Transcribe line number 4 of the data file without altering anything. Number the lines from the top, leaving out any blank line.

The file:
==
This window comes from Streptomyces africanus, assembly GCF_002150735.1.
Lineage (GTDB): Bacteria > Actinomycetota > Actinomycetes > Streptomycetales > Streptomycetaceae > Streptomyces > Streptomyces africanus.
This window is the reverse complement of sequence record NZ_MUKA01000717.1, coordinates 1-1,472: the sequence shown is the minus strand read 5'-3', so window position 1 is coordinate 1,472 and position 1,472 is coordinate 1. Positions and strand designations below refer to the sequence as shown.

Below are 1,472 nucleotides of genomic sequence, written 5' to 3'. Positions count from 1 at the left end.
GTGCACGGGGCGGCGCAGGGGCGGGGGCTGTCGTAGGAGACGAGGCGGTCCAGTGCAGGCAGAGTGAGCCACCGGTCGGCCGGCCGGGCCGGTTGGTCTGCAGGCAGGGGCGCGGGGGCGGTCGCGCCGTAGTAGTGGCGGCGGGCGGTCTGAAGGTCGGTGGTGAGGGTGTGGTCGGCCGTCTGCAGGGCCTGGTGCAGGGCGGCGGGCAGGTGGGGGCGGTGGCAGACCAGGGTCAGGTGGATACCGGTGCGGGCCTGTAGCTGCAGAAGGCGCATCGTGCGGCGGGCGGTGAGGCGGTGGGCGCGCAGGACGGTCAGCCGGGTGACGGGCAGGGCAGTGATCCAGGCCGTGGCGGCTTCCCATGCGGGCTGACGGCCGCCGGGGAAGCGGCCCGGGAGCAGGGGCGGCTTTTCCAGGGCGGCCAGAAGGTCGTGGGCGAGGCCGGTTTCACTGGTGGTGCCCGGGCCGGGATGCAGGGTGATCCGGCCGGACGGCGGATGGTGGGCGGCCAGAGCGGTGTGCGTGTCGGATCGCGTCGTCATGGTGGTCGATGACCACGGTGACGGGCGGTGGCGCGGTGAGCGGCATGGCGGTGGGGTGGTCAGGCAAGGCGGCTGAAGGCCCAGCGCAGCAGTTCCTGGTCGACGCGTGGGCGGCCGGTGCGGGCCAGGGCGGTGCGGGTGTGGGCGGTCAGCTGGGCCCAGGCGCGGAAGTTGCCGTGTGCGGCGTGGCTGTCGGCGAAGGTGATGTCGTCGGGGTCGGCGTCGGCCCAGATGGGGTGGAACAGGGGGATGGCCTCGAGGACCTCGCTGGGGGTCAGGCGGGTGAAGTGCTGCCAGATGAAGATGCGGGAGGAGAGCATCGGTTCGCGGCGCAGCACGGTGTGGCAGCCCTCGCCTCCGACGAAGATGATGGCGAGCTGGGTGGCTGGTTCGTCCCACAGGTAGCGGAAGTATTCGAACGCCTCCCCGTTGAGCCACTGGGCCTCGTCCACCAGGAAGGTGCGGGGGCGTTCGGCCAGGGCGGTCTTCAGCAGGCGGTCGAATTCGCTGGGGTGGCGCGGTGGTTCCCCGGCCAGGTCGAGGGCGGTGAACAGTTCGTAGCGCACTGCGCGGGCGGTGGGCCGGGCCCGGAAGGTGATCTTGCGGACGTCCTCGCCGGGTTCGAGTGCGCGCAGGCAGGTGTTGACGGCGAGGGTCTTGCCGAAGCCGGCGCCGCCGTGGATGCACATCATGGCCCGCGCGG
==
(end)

Below are 1,472 nucleotides of genomic sequence, written 5' to 3'. Positions count from 1 at the left end.